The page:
By Manuel Diaz
In honor of Hispanic Heritage Month, the Congressional Hispanic Caucus Institute (CHCI) will host a number of events next week that celebrate Latino history, heritage and the American dream. The event will be both a significant and memorable experience as six of President Obama’s cabinet secretaries as well as his wife, First Lady Michelle Obama plan to attend. The program also promises to be both exciting and educational, as more than 3,000 Latino leaders from across the country, including more than 20 members of Congress, gather together to discuss major policy issues affecting the Latino community. As a former mayor and concerned member of the Latino community, I feel it is tremendously important that we consider how key policy issues affect Americans – ALL Americans, including the growing population of Hispanics – and am pleased that the CHCI events will provide a platform for this important dialogue.
The list of policy issues to be discussed next week is broad – spanning from education to health and health care reform to immigration reform – and includes one issue that I think is the stepping stone for the future and empowerment for Latino kids: technology. Technology – and broadband technology, in particular, is an empowering tool that holds the key to our economic equality. Unfortunately, the digital divide that exists today disproportionately affects the Latino community, placing both native-born Latinos and foreign-born Latinos at a serious disadvantage. A recent Pew report finds that Hispanics are less connected to the internet than non-Hispanics overall and there is a tremendous disparity between the internet usage adoption rates of U.S. born Latinos and foreign-born Latinos. I know that we can do better than this.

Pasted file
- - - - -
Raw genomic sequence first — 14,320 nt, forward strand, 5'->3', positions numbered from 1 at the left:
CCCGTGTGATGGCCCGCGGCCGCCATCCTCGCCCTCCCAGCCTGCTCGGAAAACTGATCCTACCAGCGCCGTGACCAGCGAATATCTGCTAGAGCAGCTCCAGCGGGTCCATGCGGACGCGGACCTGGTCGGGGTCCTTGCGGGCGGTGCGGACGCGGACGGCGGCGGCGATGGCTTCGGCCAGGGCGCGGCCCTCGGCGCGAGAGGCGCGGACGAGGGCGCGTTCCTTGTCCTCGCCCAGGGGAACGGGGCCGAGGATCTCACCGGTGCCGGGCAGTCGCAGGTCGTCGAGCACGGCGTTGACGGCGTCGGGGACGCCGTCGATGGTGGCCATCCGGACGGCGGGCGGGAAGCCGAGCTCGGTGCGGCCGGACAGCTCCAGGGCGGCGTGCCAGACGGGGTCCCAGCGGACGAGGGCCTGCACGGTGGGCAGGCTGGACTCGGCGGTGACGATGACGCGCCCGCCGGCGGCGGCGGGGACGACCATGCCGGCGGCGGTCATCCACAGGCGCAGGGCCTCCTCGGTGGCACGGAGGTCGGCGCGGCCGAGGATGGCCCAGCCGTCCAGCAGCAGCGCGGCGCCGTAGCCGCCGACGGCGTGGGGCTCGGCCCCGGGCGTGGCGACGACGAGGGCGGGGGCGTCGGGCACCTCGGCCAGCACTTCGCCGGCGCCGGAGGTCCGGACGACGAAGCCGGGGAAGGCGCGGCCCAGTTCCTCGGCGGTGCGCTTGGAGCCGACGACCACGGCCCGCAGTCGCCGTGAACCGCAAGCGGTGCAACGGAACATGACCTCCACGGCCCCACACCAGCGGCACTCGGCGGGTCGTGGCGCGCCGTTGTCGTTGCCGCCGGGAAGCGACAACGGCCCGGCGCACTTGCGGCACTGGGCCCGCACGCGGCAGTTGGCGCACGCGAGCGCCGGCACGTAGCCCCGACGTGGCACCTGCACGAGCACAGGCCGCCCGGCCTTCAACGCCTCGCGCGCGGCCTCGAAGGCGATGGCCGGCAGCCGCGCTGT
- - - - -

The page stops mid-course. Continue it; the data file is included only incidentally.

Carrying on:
High speed Internet access is a transforming technology that provides countless benefits and unprecedented opportunity to its many users – allowing increased productivity and helping to develop tomorrow’s leaders. In our increasingly digital society the cost of living without this tool grows greater every day – making it critical that we ensure all Americans have affordable access.
Earlier this year the Federal Communications Commission (FCC) laid out a vision to achieving universal access with the National Broadband Plan. I believe that in doing this – while maintaining an open Internet – we will be on the right track to create jobs, revive our economy and provide valuable opportunity to Latinos and other underserved and un-served communities.
Moving forward policymakers should ensure that all stakeholders are working together to ensure that we are successful in reaching the goal of affordable access to high speed Internet.
As we celebrate our Hispanic Heritage this month and all year, it is important that we honor the progress that we have made – and continue to look for opportunities and pursue policies that will enable continued progress and success. I am confident that technology provides a solid path to both.